Lessons of Katrina

From TimeIt was roughly two years ago that New Orleans spectactularly failed to cope, technologically and socially, with Hurricane Katrina. Over 1,8oo people died, neighbourhoods and livlihoods were destroyed, and the storm is estimated to have caused over $80 billion in damage.

One of the fundamental principles of successful ecological management is learning from your mistakes, and incorporating those lessons into management practices. Two recent retrospectives, one in Time and the other in Mother Jones, on what has followed the storm indicate not a lot has been learned by the various institutions responsible the ecological management of the Mississippi and the Gulf Coast.

Michael Grunwald, an ecologically literate reporter for the Washington Post, wrote The Threatening Storm in Time (Aug 1 – 2007). He begins his article:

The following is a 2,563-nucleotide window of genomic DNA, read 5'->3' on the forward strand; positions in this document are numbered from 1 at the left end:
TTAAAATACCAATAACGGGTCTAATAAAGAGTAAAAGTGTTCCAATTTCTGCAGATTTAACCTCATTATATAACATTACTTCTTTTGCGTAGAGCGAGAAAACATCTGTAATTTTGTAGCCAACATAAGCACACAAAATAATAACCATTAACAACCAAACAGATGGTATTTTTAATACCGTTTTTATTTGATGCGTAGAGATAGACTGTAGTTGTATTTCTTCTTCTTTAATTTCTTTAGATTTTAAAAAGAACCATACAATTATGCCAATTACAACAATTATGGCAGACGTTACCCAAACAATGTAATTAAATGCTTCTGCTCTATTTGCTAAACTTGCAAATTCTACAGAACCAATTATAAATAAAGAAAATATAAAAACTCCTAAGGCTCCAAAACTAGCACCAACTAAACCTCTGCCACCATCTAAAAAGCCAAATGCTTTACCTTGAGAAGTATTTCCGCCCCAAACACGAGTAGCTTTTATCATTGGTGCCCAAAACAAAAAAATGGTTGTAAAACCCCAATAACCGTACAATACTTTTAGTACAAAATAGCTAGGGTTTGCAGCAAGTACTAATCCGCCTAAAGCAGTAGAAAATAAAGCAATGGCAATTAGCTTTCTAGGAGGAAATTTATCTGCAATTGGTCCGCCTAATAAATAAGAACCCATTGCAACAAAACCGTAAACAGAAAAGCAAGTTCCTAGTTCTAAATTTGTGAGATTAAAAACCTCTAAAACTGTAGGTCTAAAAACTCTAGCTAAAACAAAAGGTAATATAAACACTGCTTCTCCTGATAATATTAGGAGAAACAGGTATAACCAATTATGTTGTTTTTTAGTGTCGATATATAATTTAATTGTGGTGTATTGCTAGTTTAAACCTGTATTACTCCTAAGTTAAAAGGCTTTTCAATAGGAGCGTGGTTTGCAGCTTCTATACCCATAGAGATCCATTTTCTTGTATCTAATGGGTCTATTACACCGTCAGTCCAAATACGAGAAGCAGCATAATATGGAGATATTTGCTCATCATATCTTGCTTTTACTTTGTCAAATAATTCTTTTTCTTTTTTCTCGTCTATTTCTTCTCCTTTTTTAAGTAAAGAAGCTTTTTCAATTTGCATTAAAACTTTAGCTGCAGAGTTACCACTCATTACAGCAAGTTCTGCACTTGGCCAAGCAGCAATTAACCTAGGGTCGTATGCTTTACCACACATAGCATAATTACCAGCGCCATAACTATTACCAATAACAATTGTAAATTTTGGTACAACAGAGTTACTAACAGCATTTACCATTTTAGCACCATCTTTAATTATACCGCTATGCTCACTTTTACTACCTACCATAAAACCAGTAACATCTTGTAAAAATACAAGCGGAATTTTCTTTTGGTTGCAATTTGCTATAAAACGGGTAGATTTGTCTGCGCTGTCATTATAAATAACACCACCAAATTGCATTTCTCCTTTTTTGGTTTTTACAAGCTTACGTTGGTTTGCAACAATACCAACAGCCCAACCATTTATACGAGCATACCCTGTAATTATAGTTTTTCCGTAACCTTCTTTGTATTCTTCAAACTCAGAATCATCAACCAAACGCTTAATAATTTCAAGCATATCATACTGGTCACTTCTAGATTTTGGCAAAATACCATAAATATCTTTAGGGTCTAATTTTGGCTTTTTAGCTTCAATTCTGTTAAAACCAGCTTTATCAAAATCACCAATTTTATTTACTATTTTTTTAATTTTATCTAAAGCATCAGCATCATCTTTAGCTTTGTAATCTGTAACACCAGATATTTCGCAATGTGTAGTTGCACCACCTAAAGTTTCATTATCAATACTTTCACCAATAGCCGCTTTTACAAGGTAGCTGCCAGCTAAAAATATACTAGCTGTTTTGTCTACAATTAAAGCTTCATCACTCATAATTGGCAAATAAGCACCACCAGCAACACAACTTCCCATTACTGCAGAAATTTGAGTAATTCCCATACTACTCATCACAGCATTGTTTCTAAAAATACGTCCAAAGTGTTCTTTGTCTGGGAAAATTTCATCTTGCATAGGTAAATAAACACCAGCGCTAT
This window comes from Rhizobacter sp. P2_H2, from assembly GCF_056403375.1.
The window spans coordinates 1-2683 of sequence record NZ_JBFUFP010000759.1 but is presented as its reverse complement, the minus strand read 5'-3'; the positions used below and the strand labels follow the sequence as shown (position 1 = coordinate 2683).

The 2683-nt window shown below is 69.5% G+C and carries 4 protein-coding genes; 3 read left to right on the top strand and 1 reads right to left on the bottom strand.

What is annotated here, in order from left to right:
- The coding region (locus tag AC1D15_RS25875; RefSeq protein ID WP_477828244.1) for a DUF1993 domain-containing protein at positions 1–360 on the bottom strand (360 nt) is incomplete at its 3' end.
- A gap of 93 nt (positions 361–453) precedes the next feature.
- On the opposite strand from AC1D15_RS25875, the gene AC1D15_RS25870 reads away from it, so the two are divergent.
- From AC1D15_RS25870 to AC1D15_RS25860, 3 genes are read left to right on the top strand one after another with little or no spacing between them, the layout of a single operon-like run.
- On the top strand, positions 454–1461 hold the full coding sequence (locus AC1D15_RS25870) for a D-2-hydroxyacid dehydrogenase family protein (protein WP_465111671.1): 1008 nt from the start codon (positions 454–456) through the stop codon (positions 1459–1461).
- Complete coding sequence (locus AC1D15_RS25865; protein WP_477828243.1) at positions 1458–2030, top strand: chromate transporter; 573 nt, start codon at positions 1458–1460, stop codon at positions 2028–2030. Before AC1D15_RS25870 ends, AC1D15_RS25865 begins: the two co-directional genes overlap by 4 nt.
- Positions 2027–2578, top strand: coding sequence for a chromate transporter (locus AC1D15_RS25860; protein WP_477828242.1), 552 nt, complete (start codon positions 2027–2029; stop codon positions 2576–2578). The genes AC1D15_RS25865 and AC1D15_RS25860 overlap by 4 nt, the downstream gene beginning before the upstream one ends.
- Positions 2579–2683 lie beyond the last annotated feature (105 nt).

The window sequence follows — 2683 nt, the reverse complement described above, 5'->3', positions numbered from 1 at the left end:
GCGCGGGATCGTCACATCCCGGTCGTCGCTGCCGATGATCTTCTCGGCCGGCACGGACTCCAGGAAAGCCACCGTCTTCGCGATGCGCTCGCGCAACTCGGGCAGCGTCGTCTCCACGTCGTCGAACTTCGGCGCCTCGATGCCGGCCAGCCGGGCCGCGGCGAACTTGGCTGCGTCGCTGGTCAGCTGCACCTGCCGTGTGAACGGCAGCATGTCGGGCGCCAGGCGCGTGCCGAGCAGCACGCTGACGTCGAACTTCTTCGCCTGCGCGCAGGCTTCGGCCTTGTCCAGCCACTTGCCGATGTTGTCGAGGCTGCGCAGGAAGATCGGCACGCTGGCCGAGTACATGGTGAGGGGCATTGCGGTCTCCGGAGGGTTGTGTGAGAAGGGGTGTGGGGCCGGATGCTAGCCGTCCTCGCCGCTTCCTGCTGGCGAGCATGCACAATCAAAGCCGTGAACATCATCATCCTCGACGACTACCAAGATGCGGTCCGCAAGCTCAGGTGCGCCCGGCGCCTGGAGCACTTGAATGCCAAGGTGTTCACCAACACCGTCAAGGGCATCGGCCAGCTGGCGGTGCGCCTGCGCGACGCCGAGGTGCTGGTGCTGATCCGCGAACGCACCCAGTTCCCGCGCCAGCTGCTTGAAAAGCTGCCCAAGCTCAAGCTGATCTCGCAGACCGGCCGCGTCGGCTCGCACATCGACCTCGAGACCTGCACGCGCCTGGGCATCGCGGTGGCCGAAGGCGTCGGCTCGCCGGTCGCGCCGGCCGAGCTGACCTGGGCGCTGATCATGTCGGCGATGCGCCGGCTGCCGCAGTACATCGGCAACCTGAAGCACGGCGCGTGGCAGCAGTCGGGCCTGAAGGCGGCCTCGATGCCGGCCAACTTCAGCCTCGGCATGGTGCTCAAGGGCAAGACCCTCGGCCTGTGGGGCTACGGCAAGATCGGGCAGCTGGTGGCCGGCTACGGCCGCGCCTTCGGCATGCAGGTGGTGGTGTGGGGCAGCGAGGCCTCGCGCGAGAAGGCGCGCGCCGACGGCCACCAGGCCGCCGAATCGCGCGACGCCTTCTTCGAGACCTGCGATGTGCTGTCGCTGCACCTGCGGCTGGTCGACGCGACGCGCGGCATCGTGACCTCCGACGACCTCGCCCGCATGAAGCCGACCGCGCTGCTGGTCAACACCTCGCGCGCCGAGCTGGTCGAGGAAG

The most important thing to remember about the drowning of New Orleans is that it wasn’t a natural disaster. It was a man-made disaster, created by lousy engineering, misplaced priorities and pork-barrel politics. Katrina was not the Category 5 killer the Big Easy had always feared; it was a Category 3 storm that missed New Orleans, where it was at worst a weak 2. The city’s defenses should have withstood its surges, and if they had we never would have seen the squalor in the Superdome, the desperation on the rooftops, the shocking tableau of the Mardi Gras city underwater for weeks. We never would have heard the comment “Heckuva job, Brownie.” The Federal Emergency Management Agency (fema) was the scapegoat, but the real culprit was the U.S. Army Corps of Engineers, which bungled the levees that formed the city’s man-made defenses and ravaged the wetlands that once formed its natural defenses. Americans were outraged by the government’s response, but they still haven’t come to grips with the government’s responsibility for the catastrophe.